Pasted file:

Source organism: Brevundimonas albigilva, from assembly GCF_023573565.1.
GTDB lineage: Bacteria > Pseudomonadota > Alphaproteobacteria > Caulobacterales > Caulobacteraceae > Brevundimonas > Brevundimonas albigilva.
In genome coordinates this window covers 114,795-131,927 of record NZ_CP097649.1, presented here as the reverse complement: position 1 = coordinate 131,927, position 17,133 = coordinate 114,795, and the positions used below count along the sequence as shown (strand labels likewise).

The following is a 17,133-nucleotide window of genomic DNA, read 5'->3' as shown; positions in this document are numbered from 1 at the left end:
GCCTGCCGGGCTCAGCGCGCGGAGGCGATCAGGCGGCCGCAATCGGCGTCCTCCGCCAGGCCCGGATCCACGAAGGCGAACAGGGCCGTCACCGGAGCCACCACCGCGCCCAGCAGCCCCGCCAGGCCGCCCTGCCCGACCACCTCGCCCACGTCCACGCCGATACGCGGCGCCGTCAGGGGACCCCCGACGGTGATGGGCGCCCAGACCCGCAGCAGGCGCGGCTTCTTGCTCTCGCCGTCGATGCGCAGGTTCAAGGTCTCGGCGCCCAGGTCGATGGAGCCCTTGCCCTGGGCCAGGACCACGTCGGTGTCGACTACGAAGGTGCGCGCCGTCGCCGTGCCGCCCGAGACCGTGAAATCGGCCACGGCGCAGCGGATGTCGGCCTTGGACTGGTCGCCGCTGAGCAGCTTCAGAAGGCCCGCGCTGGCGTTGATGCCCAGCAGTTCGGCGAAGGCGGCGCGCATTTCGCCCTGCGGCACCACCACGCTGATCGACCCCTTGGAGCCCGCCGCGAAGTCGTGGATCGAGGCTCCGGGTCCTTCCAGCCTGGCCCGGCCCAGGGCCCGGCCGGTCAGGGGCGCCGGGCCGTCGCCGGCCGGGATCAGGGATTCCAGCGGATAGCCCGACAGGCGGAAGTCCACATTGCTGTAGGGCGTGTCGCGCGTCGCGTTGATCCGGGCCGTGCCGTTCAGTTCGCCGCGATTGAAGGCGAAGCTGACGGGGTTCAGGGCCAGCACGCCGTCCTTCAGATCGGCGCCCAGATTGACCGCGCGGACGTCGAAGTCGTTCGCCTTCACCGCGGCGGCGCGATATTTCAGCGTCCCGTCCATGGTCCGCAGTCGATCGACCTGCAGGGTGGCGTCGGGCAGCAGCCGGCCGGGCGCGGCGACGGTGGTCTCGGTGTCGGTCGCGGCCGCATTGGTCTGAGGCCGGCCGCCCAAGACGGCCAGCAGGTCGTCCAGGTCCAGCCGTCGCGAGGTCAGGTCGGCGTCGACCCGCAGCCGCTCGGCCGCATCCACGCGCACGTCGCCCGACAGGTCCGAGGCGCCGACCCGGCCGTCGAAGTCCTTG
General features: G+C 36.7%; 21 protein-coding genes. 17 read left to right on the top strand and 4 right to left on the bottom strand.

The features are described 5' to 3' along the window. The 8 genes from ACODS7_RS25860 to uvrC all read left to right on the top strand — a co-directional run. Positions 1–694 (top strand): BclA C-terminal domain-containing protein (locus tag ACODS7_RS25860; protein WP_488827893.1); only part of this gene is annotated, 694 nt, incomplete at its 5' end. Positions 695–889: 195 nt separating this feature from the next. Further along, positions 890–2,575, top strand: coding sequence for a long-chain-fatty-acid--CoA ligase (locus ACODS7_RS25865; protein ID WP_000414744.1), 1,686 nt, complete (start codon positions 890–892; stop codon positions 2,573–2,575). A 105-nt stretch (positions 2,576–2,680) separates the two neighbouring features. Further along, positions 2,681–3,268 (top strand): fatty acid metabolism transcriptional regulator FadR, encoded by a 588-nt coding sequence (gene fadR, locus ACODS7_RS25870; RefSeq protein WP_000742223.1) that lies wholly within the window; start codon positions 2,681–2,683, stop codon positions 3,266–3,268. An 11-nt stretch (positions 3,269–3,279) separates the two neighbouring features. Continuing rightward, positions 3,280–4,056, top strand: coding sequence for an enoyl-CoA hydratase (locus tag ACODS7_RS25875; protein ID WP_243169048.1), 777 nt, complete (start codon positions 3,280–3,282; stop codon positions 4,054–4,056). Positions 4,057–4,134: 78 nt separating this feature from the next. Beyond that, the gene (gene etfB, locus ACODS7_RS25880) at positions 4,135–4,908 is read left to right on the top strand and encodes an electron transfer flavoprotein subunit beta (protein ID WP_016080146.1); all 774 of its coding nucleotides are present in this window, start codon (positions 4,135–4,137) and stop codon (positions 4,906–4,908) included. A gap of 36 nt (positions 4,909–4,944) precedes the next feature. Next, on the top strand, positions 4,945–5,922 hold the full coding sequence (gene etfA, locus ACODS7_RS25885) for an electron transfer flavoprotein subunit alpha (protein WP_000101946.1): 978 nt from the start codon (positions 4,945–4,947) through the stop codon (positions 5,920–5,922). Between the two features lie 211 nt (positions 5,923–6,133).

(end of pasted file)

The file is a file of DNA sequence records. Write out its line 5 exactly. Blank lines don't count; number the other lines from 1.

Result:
GCCTGCCGGGCTCAGCGCGCGGAGGCGATCAGGCGGCCGCAATCGGCGTCCTCCGCCAGGCCCGGATCCACGAAGGCGAACAGGGCCGTCACCGGAGCCACCACCGCGCCCAGCAGCCCCGCCAGGCCGCCCTGCCCGACCACCTCGCCCACGTCCACGCCGATACGCGGCGCCGTCAGGGGACCCCCGACGGTGATGGGCGCCCAGACCCGCAGCAGGCGCGGCTTCTTGCTCTCGCCGTCGATGCGCAGGTTCAAGGTCTCGGCGCCCAGGTCGATGGAGCCCTTGCCCTGGGCCAGGACCACGTCGGTGTCGACTACGAAGGTGCGCGCCGTCGCCGTGCCGCCCGAGACCGTGAAATCGGCCACGGCGCAGCGGATGTCGGCCTTGGACTGGTCGCCGCTGAGCAGCTTCAGAAGGCCCGCGCTGGCGTTGATGCCCAGCAGTTCGGCGAAGGCGGCGCGCATTTCGCCCTGCGGCACCACCACGCTGATCGACCCCTTGGAGCCCGCCGCGAAGTCGTGGATCGAGGCTCCGGGTCCTTCCAGCCTGGCCCGGCCCAGGGCCCGGCCGGTCAGGGGCGCCGGGCCGTCGCCGGCCGGGATCAGGGATTCCAGCGGATAGCCCGACAGGCGGAAGTCCACATTGCTGTAGGGCGTGTCGCGCGTCGCGTTGATCCGGGCCGTGCCGTTCAGTTCGCCGCGATTGAAGGCGAAGCTGACGGGGTTCAGGGCCAGCACGCCGTCCTTCAGATCGGCGCCCAGATTGACCGCGCGGACGTCGAAGTCGTTCGCCTTCACCGCGGCGGCGCGATATTTCAGCGTCCCGTCCATGGTCCGCAGTCGATCGACCTGCAGGGTGGCGTCGGGCAGCAGCCGGCCGGGCGCGGCGACGGTGGTCTCGGTGTCGGTCGCGGCCGCATTGGTCTGAGGCCGGCCGCCCAAGACGGCCAGCAGGTCGTCCAGGTCCAGCCGTCGCGAGGTCAGGTCGGCGTCGACCCGCAGCCGCTCGGCCGCATCCACGCGCACGTCGCCCGACAGGTCCGAGGCGCCGACCCGGCCGTCGAAGTCCTTG